US trade group sees 858,000 US jobs supported by exports to China-Xinhua
US trade group sees 858,000 US jobs supported by exports to China-Xinhua

US trade group sees 858,000 US jobs supported by exports to China-Xinhua

US-China Business Council (USCBC) President Craig Allen speaks at a news conference in Washington, DC, USA, on February 13, 2020. (Xinhua / Liu Jie)

“I think an interesting question to ask ourselves is, what if there was no trade war? What if there were no trade tariffs?” says Craig Allen, noting that without further tariffs, US exports to China would be much higher than they are at present.

WASHINGTON, April 7 (Xinhua) – All 50 U.S. states exported goods and services to China and benefited from the 858,000 male U.S. jobs supported by those exports, according to a report released Tuesday by the U.S.-China Business Council (USCBC) .

U.S. merchandise exports to China rose 21 percent last year to a record $ 149 billion, the report showed. The bump in commodity exports was “welcome news,” especially in rural states, where Chinese buyers scooped soybeans, corn, sorghum, pork and other agricultural commodities, the group said in a statement.

Other sectors that saw significant exports last year include oil and gas, semiconductors and pharmaceuticals and pharmaceuticals, said the trading group, which represents 260 companies, including some of the most iconic U.S. brands.

However, the volume of U.S. services purchased by Chinese customers fell by 33 percent in 2020, the report showed, noting that service export data reveals how “devastating” the COVID-19 pandemic has been for the travel industry and U.S. colleges and universities.

A container ship from China’s COSCO Shipping docks at a new container terminal in the port of Long Beach, California, USA, August 20, 2021. (Xinhua / Gao) Shan)

“The job numbers tell a complicated story,” said Craig Allen, president of USCBC. “While strong exports of goods strengthened jobs in many communities across the country, the collapse of the travel and service industry associated with it was so severe that the total number of U.S. jobs supported by exports to China fell from the previous year.”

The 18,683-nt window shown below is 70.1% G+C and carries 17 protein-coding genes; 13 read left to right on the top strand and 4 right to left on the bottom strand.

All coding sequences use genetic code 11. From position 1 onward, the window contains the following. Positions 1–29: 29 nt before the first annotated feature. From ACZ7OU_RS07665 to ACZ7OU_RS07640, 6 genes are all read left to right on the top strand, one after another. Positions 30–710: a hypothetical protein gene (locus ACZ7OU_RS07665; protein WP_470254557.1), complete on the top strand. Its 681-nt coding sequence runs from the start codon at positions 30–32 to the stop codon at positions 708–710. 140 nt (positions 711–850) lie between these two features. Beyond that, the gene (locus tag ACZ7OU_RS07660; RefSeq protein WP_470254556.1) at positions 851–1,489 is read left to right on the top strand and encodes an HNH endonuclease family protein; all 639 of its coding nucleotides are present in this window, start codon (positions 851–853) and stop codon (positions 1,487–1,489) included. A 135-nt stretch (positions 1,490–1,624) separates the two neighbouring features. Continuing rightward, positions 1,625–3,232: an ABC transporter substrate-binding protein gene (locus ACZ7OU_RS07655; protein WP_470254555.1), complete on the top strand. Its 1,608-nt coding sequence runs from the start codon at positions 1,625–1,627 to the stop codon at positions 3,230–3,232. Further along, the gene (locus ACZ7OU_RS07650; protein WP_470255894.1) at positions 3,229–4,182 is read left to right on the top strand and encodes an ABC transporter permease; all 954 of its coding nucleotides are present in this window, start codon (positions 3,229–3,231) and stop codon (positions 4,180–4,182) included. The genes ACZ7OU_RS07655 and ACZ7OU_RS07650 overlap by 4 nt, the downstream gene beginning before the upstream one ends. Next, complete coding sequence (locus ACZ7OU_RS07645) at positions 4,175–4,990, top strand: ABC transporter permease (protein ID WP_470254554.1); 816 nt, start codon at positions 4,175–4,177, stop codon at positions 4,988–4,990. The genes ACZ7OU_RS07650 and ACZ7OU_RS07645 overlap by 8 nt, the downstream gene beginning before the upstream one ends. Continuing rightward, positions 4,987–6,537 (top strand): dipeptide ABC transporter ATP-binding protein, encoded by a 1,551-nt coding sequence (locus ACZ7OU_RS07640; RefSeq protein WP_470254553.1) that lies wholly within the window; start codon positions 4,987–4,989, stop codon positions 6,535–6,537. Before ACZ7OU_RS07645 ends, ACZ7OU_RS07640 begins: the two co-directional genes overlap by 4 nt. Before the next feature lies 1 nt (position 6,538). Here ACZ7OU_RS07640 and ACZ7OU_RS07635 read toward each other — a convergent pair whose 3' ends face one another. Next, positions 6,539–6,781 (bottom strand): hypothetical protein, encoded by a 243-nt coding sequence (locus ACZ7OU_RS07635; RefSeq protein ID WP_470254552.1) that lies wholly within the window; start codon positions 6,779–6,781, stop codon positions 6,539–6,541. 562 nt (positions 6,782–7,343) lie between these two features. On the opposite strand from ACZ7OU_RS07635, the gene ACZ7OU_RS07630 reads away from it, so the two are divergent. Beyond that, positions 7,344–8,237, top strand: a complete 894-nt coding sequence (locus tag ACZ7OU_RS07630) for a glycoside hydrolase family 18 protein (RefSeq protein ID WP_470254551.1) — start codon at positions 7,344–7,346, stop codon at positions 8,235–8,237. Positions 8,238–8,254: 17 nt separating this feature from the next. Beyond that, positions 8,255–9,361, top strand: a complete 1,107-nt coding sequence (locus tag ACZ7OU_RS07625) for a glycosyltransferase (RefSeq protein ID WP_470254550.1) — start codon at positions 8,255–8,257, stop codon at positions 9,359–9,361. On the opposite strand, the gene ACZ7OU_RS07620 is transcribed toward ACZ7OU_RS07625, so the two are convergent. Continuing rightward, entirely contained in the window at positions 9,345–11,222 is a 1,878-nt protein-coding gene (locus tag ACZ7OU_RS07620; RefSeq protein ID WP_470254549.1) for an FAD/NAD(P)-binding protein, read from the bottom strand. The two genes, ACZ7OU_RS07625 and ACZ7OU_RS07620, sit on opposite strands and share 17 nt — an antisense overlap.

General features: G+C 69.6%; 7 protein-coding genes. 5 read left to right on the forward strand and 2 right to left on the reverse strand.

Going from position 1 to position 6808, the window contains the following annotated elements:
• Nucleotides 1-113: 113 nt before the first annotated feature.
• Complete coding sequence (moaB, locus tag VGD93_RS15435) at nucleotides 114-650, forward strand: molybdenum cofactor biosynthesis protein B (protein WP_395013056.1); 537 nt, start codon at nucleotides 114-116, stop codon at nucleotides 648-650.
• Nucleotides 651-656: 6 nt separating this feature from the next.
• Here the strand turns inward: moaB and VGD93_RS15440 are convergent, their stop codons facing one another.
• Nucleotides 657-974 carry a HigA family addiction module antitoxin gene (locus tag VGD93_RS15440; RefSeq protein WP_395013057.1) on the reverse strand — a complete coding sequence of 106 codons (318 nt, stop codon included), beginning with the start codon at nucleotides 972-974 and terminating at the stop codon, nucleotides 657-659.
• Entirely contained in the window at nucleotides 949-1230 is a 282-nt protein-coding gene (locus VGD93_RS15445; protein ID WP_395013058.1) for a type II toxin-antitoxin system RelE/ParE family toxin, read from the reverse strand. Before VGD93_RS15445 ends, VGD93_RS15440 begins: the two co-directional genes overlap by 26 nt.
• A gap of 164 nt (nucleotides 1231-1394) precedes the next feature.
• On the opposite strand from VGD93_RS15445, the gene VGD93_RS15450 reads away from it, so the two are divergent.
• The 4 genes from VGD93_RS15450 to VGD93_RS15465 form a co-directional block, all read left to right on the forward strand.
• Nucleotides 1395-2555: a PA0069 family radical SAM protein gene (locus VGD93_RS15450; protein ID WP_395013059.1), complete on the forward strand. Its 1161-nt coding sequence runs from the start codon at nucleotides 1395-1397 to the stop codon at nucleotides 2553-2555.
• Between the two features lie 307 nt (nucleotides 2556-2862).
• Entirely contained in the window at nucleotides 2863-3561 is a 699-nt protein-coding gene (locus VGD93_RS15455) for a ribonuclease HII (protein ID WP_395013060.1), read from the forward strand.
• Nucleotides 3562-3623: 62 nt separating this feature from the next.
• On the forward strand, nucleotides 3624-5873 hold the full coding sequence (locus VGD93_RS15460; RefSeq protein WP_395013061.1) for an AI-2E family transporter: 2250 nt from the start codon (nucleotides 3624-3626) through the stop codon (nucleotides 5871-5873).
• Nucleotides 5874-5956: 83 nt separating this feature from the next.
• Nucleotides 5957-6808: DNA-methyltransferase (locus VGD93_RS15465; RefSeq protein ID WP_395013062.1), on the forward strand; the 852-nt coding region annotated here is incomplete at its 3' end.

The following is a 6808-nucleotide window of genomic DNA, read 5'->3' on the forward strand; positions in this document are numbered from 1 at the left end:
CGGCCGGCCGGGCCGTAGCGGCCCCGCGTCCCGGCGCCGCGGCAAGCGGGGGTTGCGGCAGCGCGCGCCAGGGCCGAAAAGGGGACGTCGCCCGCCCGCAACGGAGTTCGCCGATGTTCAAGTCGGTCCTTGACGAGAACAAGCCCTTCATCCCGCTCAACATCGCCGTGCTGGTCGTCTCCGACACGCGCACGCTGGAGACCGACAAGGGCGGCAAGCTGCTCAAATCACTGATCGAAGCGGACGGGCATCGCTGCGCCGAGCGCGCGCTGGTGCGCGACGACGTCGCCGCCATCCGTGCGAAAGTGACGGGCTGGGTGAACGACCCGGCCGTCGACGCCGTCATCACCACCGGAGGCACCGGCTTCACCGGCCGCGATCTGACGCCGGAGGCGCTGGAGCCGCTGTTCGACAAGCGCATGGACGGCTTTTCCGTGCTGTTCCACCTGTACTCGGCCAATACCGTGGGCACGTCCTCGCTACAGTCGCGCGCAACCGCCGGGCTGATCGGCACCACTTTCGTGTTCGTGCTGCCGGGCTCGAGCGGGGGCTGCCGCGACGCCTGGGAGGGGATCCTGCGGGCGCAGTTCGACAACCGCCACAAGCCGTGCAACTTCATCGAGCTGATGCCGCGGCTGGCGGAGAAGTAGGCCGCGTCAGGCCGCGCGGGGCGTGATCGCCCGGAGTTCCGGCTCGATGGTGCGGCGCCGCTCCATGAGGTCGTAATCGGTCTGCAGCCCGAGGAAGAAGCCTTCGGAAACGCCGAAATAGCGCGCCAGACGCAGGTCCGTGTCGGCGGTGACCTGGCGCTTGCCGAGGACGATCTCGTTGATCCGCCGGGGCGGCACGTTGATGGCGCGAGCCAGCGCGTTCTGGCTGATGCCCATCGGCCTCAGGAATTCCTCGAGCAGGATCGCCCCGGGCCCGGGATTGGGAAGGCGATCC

Allen, who served as Assistant Secretary to Asia at the U.S. Department of Commerce’s International Trade Administration, and later Deputy Assistant Secretary of State for China, noted that there is a record number of China-related bills in Congress and a general U.S. political atmosphere toward China. China, which is “increasingly negative.”

“No one knows where the US-China relationship will go from here,” Allen said. “The bottom line is that exports to China are helping a number of industries across the United States remain profitable and competitive.”

“They also support U.S. jobs, from the tourism industry, to farmers and ranchers in Iowa, to chipmakers in Oregon, and to innovative drugmakers in North Carolina,” he added.

While frustrated by the Biden administration’s trade policy, which focuses on defense rather than opportunity, Allen said at a virtual press briefing on Tuesday that he finds it rather “strange” that exports from both China and the US “have increased quite sharply” in 2021 despite the additional tariffs still in place.

CMA CGM Marco Polo container ship sails in New York Harbor, USA, May 20, 2021. (Photo by Michael Nagle / Xinhua)

“I think an interesting question to ask ourselves is, what if there was no trade war? What if there were no trade tariffs?” Allen said, adding that without additional tariffs, U.S. exports to China would be much higher than they are at present.

In a recent virtual interview with Xinhua, Allen said he is pleased that the Office of the US Trade Representative is reviewing the additional tariffs of over $ 300 billion worth of Chinese imports imposed by the Trump administration.

“We have consistently called for tariff exclusions, tariff reductions with a path to possible elimination of tariffs,” Allen said, noting that both the U.S. government and the Chinese government have a role to play.

The U.S. business leader said he was concerned that the additional tariffs imposed by the Trump administration would become permanent.

“Permanent tariffs will permanently distort economic relations between the United States and China and will lead to even more bilateral tensions,” Allen told Xinhua. “There are already so many tensions at the ideological level, at the geopolitical level, at the technological level. We really do not want endless economic distortions.”

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